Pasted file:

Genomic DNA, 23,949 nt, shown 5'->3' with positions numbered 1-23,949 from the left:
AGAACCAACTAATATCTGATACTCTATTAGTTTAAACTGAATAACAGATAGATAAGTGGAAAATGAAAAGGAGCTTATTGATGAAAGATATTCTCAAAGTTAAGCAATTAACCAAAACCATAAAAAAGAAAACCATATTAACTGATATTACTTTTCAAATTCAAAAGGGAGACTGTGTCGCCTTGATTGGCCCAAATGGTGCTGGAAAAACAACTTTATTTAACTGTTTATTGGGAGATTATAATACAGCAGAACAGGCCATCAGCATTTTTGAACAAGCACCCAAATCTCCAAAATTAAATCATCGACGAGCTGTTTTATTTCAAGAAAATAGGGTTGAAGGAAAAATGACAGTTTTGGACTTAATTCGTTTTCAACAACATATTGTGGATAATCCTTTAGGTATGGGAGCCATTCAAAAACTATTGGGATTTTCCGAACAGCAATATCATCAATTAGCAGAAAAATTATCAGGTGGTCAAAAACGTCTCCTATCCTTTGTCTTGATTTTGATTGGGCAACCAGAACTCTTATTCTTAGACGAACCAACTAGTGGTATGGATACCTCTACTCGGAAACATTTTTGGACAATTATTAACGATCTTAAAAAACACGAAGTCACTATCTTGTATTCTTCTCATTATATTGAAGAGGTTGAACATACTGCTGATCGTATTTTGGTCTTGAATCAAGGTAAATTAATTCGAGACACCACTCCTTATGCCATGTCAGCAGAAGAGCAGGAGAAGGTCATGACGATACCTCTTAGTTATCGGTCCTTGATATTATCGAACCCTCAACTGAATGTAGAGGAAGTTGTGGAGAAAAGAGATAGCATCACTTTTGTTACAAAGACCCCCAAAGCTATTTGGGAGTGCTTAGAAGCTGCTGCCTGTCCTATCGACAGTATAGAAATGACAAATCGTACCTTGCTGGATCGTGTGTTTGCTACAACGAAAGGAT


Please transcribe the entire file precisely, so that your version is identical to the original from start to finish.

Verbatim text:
Genomic DNA, 23,949 nt, shown 5'->3' with positions numbered 1-23,949 from the left:
AGAACCAACTAATATCTGATACTCTATTAGTTTAAACTGAATAACAGATAGATAAGTGGAAAATGAAAAGGAGCTTATTGATGAAAGATATTCTCAAAGTTAAGCAATTAACCAAAACCATAAAAAAGAAAACCATATTAACTGATATTACTTTTCAAATTCAAAAGGGAGACTGTGTCGCCTTGATTGGCCCAAATGGTGCTGGAAAAACAACTTTATTTAACTGTTTATTGGGAGATTATAATACAGCAGAACAGGCCATCAGCATTTTTGAACAAGCACCCAAATCTCCAAAATTAAATCATCGACGAGCTGTTTTATTTCAAGAAAATAGGGTTGAAGGAAAAATGACAGTTTTGGACTTAATTCGTTTTCAACAACATATTGTGGATAATCCTTTAGGTATGGGAGCCATTCAAAAACTATTGGGATTTTCCGAACAGCAATATCATCAATTAGCAGAAAAATTATCAGGTGGTCAAAAACGTCTCCTATCCTTTGTCTTGATTTTGATTGGGCAACCAGAACTCTTATTCTTAGACGAACCAACTAGTGGTATGGATACCTCTACTCGGAAACATTTTTGGACAATTATTAACGATCTTAAAAAACACGAAGTCACTATCTTGTATTCTTCTCATTATATTGAAGAGGTTGAACATACTGCTGATCGTATTTTGGTCTTGAATCAAGGTAAATTAATTCGAGACACCACTCCTTATGCCATGTCAGCAGAAGAGCAGGAGAAGGTCATGACGATACCTCTTAGTTATCGGTCCTTGATATTATCGAACCCTCAACTGAATGTAGAGGAAGTTGTGGAGAAAAGAGATAGCATCACTTTTGTTACAAAGACCCCCAAAGCTATTTGGGAGTGCTTAGAAGCTGCTGCCTGTCCTATCGACAGTATAGAAATGACAAATCGTACCTTGCTGGATCGTGTGTTTGCTACAACGAAAGGAT